Despite the big number affiliate marketing still has lots of convincing to do

A rather infamous interview with ASOS co-founder Nick Robertson dating back to 2007, referred to some of its early affiliate partners as “grubby little people… growing their income at our expense” that demanded “silly commissions”.

Ronan Shields

This perfectly sums up the historic battle for mindshare faced by the affiliate or online performance (OPM) marketing sector.

To further its rehabilitation in the eyes of brand-side marketers (its initial attempt to rebrand ‘affiliate’ as OPM) was this week’s debut IAB study to assess its contribution to the wider UK digital economy.

In its study, it found that OPM generated £8bn in sales in 2012 – on the back of £814m being spent in the sector – constituting nearly 5-6 per cent of all UK e-commerce retail sales.

Massive numbers, I’m sure you’d agree, especially when you think that OPM essentially doesn’t charge brands up front for a sale or a sales lead. In the face of such ‘overwhelming’ evidence, it begs the question: ‘Why aren’t brands investing more on OPM?’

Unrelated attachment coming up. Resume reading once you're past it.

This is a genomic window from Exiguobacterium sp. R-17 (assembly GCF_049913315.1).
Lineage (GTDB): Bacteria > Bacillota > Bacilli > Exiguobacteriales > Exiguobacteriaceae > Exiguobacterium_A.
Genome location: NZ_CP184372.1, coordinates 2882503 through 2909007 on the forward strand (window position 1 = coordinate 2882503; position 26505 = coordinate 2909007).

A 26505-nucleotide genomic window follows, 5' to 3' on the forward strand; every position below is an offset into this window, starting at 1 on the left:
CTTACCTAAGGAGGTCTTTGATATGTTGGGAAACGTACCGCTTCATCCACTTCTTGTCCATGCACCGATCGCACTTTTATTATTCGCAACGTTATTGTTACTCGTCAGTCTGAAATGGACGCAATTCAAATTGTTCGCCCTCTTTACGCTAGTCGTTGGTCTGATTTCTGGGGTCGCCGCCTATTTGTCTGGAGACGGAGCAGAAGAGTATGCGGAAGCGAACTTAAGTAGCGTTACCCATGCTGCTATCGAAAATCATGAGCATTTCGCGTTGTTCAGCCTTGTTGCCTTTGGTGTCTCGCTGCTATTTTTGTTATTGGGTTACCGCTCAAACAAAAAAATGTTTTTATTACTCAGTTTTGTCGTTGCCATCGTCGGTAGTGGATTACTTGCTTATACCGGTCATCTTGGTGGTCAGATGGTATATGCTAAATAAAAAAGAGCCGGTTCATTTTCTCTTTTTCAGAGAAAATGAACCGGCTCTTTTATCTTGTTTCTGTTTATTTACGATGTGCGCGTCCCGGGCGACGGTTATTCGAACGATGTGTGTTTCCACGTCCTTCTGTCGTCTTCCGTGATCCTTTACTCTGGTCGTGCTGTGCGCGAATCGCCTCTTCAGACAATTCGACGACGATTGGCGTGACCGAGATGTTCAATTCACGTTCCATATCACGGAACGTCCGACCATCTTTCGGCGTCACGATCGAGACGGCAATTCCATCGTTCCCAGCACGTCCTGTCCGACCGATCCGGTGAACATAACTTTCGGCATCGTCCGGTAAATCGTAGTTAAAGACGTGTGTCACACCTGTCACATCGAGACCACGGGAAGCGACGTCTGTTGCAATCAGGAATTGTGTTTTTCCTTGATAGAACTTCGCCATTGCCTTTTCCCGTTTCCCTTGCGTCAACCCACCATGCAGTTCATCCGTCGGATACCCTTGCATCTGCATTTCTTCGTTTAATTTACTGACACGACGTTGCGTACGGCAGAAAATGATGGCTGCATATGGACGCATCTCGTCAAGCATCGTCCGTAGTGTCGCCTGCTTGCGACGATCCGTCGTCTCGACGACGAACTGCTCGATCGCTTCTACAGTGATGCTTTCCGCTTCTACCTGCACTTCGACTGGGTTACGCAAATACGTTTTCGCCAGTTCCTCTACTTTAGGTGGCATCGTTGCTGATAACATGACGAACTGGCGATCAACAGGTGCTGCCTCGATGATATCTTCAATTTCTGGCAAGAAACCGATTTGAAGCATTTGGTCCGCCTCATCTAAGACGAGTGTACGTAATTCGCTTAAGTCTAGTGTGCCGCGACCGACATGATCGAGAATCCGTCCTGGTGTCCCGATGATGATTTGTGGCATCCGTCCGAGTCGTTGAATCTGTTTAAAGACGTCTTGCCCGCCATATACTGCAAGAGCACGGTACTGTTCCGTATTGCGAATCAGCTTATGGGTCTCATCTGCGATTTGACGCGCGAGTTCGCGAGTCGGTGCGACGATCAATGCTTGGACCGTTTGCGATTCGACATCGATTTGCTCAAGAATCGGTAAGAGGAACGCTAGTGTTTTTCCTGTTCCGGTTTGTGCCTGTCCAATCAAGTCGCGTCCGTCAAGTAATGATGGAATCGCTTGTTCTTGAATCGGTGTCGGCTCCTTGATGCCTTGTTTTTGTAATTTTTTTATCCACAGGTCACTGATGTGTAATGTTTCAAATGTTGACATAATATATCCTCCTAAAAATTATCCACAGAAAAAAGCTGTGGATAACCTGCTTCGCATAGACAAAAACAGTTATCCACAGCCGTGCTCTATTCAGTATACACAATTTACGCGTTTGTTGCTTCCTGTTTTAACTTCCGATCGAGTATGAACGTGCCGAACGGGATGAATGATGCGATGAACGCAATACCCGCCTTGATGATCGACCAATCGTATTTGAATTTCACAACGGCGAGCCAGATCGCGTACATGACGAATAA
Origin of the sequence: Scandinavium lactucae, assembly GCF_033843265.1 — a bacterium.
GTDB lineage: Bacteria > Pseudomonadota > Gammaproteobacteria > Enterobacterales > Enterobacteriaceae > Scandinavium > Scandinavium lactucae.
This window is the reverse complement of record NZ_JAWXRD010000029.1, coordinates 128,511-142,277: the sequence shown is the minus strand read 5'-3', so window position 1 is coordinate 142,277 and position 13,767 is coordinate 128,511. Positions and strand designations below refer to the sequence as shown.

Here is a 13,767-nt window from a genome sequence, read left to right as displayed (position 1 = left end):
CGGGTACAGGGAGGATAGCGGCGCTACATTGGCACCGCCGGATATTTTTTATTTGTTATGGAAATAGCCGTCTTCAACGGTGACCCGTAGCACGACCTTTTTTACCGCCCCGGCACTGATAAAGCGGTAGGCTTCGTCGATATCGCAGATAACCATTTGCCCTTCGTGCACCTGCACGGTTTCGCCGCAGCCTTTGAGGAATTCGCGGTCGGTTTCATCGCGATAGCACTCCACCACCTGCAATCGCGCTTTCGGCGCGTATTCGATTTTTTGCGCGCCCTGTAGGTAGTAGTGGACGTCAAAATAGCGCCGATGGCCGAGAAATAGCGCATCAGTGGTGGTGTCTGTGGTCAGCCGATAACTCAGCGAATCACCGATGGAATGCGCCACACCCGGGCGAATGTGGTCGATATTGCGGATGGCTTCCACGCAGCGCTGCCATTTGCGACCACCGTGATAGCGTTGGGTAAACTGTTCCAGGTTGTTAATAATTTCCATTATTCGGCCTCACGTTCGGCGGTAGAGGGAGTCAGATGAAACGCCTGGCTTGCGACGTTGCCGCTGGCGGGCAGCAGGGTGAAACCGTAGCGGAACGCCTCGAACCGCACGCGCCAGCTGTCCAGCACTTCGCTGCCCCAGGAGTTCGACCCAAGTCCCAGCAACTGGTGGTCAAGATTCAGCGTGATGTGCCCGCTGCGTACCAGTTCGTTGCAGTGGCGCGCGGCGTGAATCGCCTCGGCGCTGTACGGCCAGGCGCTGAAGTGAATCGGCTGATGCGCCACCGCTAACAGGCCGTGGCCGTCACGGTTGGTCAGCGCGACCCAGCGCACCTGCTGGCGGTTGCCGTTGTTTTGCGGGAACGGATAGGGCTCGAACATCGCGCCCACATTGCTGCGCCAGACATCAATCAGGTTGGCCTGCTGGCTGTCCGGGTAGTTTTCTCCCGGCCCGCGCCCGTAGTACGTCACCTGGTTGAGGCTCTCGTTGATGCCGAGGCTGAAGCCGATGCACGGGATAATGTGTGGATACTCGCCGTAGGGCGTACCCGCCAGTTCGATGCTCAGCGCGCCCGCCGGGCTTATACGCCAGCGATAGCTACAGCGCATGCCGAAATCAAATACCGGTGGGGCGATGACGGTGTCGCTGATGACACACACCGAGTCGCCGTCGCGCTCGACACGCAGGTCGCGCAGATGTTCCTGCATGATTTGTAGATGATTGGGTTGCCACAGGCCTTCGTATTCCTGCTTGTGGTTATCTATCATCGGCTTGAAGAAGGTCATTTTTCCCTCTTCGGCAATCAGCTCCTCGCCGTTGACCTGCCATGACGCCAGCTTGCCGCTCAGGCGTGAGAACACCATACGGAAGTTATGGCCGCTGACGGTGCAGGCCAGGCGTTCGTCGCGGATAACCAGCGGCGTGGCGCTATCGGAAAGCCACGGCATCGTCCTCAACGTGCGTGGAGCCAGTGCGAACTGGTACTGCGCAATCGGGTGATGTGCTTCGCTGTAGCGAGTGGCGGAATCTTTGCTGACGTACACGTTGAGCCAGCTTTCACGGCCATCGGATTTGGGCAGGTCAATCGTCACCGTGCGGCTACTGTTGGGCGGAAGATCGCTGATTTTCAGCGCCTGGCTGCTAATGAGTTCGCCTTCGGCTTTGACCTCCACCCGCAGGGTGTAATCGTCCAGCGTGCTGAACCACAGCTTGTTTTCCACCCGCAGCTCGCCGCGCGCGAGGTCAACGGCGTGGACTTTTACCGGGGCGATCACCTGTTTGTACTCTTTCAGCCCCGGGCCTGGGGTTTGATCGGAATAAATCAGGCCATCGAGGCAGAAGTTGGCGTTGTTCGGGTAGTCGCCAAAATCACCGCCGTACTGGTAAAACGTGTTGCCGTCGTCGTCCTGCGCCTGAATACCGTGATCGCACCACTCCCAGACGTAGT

Affiliate marketing veteran and current senior online marketing manager at Sky, Helen Southgate told me despite evidence pointing to handsome returns of using OPM, a lack of education in the industry still reigned.

Although education was improving among mainstream marketers, the fact affiliate networks involve a very complex structure often intimidates the uninitiated rendering them unwilling to spend more on such modes of customer acquisition.

Hence, this lack of education is stifling investment in the discipline from those who make the decisions and ultimately have to defend how their media budgets are spent.

To address this situation, we can expect the parties involved in producing this study to launch a major charm offensive this year but what’s clear is that they’ll have to address the allegations of ‘stealing traffic’ and skimming links’ if they are to get more than just a foot in the door.

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